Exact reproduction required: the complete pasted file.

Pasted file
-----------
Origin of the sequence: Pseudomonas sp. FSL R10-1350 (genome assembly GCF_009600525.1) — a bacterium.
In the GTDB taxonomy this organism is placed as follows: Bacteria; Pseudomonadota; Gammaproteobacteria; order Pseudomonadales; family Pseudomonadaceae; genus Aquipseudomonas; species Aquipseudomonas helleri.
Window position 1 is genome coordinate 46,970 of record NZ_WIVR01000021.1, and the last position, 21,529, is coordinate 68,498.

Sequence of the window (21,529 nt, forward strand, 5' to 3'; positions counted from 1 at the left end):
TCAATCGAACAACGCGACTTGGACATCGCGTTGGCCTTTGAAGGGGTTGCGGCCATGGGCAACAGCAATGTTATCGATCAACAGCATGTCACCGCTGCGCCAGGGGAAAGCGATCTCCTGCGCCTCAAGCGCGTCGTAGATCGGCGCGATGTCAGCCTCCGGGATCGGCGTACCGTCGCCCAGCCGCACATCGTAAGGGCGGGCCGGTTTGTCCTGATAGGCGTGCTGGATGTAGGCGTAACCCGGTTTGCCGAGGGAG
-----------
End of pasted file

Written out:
Origin of the sequence: Pseudomonas sp. FSL R10-1350 (genome assembly GCF_009600525.1) — a bacterium.
In the GTDB taxonomy this organism is placed as follows: Bacteria; Pseudomonadota; Gammaproteobacteria; order Pseudomonadales; family Pseudomonadaceae; genus Aquipseudomonas; species Aquipseudomonas helleri.
Window position 1 is genome coordinate 46,970 of record NZ_WIVR01000021.1, and the last position, 21,529, is coordinate 68,498.

Sequence of the window (21,529 nt, forward strand, 5' to 3'; positions counted from 1 at the left end):
TCAATCGAACAACGCGACTTGGACATCGCGTTGGCCTTTGAAGGGGTTGCGGCCATGGGCAACAGCAATGTTATCGATCAACAGCATGTCACCGCTGCGCCAGGGGAAAGCGATCTCCTGCGCCTCAAGCGCGTCGTAGATCGGCGCGATGTCAGCCTCCGGGATCGGCGTACCGTCGCCCAGCCGCACATCGTAAGGGCGGGCCGGTTTGTCCTGATAGGCGTGCTGGATGTAGGCGTAACCCGGTTTGCCGAGGGAG